The UK has ordered 40 million doses – enough to vaccinate 20 million people.

England’s deputy chief medical officer said the first wave of vaccinations could prevent up to 99% of Covid-19 hospital admissions and deaths.

Speaking to BBC News, Prof Jonathan Van-Tam said that would be possible if everyone on the first priority list took the vaccine and it was highly effective.

He said it was key to distribute the vaccine “as fast” and at the “highest volume” as possible, but he acknowledged there would need to be some flexibility in the list.

The Pfizer/BioNTech vaccines are made in Belgium and have travelled to the UK via the Eurotunnel.

The order in which people will get the jab is recommended by the Joint Committee on Vaccination and Immunisation (JCVI) and decided by the government.

Elderly people in care homes and care home staff have been placed top of the priority list, followed by over-80s and health and care staff.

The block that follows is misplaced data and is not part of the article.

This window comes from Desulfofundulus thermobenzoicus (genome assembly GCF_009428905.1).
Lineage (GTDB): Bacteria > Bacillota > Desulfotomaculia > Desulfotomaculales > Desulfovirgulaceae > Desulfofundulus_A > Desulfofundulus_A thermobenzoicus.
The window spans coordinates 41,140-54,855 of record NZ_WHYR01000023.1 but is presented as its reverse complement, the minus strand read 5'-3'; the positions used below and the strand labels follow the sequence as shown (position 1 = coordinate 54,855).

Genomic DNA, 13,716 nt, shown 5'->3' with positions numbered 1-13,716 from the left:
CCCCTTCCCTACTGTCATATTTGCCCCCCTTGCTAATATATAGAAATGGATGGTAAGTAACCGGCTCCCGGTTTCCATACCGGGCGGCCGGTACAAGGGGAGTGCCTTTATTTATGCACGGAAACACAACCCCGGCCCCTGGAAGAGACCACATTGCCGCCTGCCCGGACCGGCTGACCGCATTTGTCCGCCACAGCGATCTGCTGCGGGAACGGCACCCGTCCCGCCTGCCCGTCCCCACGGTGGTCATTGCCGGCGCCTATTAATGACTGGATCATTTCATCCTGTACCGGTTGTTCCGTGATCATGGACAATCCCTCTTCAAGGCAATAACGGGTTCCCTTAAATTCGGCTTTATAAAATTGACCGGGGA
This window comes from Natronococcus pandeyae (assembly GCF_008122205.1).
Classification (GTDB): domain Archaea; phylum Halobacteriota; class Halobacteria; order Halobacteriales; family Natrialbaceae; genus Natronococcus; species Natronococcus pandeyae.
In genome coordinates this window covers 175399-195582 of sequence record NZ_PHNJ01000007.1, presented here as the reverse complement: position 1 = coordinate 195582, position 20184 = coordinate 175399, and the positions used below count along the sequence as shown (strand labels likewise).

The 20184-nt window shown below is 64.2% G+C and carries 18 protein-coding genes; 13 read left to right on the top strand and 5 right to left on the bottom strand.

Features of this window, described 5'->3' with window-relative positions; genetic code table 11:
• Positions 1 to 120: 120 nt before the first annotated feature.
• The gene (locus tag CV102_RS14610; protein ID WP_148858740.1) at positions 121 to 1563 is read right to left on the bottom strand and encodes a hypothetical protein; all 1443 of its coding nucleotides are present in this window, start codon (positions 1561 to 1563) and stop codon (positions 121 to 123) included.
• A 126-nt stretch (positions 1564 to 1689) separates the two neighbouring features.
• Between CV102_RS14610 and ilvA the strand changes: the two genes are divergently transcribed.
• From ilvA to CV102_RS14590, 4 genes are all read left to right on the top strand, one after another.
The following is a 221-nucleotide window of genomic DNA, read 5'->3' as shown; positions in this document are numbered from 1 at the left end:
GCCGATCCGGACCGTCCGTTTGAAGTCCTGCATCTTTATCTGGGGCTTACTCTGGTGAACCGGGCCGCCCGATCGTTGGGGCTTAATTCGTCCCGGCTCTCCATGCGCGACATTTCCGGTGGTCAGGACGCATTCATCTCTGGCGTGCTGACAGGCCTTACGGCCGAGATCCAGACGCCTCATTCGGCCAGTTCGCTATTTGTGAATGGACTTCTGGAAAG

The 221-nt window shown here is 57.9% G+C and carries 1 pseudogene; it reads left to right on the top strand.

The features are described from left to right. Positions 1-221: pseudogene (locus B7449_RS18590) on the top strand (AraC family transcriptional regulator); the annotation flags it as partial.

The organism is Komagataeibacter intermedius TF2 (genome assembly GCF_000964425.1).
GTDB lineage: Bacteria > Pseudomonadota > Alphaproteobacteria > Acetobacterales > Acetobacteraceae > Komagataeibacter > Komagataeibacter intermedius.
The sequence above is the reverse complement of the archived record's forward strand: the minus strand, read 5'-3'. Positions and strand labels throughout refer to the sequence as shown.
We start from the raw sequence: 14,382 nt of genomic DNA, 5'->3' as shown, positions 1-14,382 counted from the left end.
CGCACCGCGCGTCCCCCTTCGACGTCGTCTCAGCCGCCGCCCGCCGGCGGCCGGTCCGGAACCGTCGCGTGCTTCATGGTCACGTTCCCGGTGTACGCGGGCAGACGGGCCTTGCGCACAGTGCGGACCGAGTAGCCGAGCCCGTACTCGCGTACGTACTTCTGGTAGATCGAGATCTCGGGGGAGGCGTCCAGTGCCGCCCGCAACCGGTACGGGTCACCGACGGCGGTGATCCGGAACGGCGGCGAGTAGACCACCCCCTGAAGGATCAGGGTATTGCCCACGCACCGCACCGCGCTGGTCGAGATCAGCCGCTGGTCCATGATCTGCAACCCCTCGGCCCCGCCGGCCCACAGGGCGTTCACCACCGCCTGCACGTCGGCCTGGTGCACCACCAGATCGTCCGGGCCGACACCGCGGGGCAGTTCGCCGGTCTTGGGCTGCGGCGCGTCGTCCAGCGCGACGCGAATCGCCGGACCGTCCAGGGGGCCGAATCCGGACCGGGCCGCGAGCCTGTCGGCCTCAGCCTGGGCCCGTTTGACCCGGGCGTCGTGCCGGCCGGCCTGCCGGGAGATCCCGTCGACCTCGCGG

However, because hospitals already have the facilities to store the vaccine at the necessary -70C, the very first vaccinations are likely to take place there – for care home staff, NHS staff and patients – to lower the risk of wasting doses.

Prof Van-Tam told BBC News: “If we can get through phase one [of the priority list] and it is a highly effective vaccine and there is very, very high up take, then we could in theory take out 99% of hospitalisations and deaths related to Covid 19.

“That is why the phase one list is what it is, that is the primary ambition.”

The UK became the first country in the world to approve the Pfizer vaccine on Wednesday.

Dr Anthony Fauci, the top infectious disease expert in the US, has since said that the UK was not as rigorous as the US in its Covid-19 vaccine approval process.

“The UK did not do it as carefully,” he told Fox News. “If you go quickly and you do it superficially, people are not going to want to get vaccinated.”

But the UK has defended its process, and said the jab is safe and effective.

Dr June Raine, the head of the UK medicines regulator, said “no corners had been cut” in vetting the jab. The Medicines and Healthcare Products Regulatory Agency (MHRA) reviewed preliminary data on the vaccine trials dating back to June.

The Pfizer/BioNTech vaccine offers up to 95% protection against Covid-19.